Literary Liaisons

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Final edit: Story outlining

This week I’m working on my story structure as I

finish the last chapter and begin (again) my second edit. This is frickin’ exhausting! However, with every edit I find gaping holes, weird phrases that if anyone asked I’d swear I didn’t write, and elements of my story that simply don’t resonate with the theme. I need to cut 80 pages, so this edit is a real slash and burn. I plan to have a polished (whatever that really means) draft to start querying agents by February. There, I’ve said, well written it; now I have to do it. Anyway, I’m adhering to basic story structure;
 Beginning[1]
·         Ordinary world – Priest at the prison.
·         Call to adventure – Fight with Toreck
·         Refusal of the call – Priest not wanting to load his gun.
·         Meeting with mentor –  Meeting with Solomon.
·         Crossing over the threshold  Loading the .38
Middle:
·         Friends, Tests and Allies – The rape of Imogene
·         Approaching the inner most cave – Killing Hansel
·         The innermost cave  Juyeong
End:
·         Seizing the reward   Returning to Korea
(Excerpted from The Writer’s Journey, Christopher Vogler)

To this structure I’ve added a few twists and turns of my own. I have developed a chart of pivotal scenes based on this outline that help me stay on track. Those scenes are named and listed in the outline here in italics. That way I know I’ve hit these important milestones in story telling. Charts and graphs, no matter how elaborate or rudimentary, help me to stay in tune with my story. Robert Ray’s book TheWeekend Novelist Re-writes the novel, on re-writing the novel offers tremendous guidance with this sort of thing. Also visit Chris Vogler’s site if you haven’t read The Writer’s Journey which was based on the brilliant Joseph Campbell’sTHE HERO WITH A THOUSAND FACES; I also highly recommend Campbell’s book, The Power of Myth.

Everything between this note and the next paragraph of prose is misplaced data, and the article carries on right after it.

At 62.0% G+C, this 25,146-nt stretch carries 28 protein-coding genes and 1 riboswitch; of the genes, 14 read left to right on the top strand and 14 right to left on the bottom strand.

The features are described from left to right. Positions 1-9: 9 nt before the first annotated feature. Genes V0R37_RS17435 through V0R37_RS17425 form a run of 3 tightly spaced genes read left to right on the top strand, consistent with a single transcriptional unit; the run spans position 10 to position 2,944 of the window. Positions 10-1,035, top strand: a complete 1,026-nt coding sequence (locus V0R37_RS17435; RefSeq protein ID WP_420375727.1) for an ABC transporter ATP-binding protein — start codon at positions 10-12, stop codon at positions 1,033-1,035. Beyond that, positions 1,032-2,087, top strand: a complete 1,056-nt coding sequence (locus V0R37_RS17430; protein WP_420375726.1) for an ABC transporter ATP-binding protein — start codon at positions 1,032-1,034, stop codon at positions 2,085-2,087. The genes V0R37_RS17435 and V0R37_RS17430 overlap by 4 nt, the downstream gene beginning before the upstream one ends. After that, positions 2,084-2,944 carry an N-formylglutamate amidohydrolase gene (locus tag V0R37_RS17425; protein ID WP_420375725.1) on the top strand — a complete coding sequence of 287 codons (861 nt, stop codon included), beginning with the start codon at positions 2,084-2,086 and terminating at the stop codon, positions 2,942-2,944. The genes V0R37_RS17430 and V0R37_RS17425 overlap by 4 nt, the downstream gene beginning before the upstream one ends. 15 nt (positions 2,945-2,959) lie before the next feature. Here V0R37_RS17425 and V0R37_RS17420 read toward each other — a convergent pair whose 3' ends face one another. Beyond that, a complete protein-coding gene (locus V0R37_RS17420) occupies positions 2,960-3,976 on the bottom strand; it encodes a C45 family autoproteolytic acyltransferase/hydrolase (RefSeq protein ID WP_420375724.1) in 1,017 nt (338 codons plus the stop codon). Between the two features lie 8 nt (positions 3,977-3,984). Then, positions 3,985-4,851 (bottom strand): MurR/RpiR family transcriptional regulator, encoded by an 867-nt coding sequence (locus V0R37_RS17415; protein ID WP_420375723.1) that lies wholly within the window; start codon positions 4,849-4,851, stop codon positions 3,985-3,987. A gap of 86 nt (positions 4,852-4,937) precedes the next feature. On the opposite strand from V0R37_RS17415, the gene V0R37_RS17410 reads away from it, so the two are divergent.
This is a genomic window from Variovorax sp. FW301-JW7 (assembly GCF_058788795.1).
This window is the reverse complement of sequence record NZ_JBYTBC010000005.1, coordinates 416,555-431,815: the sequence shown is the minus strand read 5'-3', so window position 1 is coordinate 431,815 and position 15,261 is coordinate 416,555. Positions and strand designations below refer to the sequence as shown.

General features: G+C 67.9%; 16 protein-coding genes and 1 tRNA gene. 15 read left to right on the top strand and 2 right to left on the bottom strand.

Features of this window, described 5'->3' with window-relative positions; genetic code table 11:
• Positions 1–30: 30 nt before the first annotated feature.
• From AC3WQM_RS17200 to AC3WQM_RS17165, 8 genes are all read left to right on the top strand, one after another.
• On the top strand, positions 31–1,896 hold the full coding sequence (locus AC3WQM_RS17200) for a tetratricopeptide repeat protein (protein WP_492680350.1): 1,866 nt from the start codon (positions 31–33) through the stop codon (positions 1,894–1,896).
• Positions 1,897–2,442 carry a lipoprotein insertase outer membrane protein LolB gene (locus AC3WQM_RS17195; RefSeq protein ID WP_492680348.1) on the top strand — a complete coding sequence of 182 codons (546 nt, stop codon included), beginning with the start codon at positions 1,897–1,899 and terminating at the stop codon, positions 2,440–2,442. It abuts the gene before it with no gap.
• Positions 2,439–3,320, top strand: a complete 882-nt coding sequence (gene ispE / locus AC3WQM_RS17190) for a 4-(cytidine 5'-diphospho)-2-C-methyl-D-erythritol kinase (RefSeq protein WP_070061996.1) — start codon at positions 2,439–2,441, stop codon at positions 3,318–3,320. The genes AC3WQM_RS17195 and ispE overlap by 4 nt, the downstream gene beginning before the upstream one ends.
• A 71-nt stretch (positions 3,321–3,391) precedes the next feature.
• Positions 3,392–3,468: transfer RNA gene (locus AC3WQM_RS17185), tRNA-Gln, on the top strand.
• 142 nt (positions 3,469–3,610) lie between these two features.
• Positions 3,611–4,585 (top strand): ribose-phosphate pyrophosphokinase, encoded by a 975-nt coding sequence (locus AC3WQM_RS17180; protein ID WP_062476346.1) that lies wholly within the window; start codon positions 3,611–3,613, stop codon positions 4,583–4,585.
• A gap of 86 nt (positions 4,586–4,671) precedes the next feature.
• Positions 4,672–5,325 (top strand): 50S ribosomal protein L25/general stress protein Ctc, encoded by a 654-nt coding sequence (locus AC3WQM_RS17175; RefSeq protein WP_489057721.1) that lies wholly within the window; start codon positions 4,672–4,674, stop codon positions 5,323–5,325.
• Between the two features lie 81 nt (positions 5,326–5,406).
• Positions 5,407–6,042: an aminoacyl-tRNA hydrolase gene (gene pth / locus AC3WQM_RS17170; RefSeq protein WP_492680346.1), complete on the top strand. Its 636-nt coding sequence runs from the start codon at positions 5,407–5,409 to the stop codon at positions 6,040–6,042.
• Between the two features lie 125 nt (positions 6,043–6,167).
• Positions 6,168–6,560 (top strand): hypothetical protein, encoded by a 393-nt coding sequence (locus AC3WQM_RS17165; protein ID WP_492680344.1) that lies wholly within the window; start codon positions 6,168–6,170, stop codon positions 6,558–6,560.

Check out his one page primer to the book. http://orias.berkeley.edu/hero/JourneyStages.pdf

For a refresher on the Hero’s Journey outline – click here.


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2 comments on “Final edit: Story outlining

  1. Sherry Decker
    December 6, 2011

    Writing is not for wimps, that's for sure. It's sometimes thrilling and sometimes torture. Good luck with the second edit.

  2. Stephen Hayes
    December 3, 2011

    I've always loved Joseph Campbell and have a tattered copy of his book on my shelf. Have a great day.

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This entry was posted on December 3, 2011 by in Basic story structure, Chris Volger, editing the novel, Joseph Campbell, story outline.
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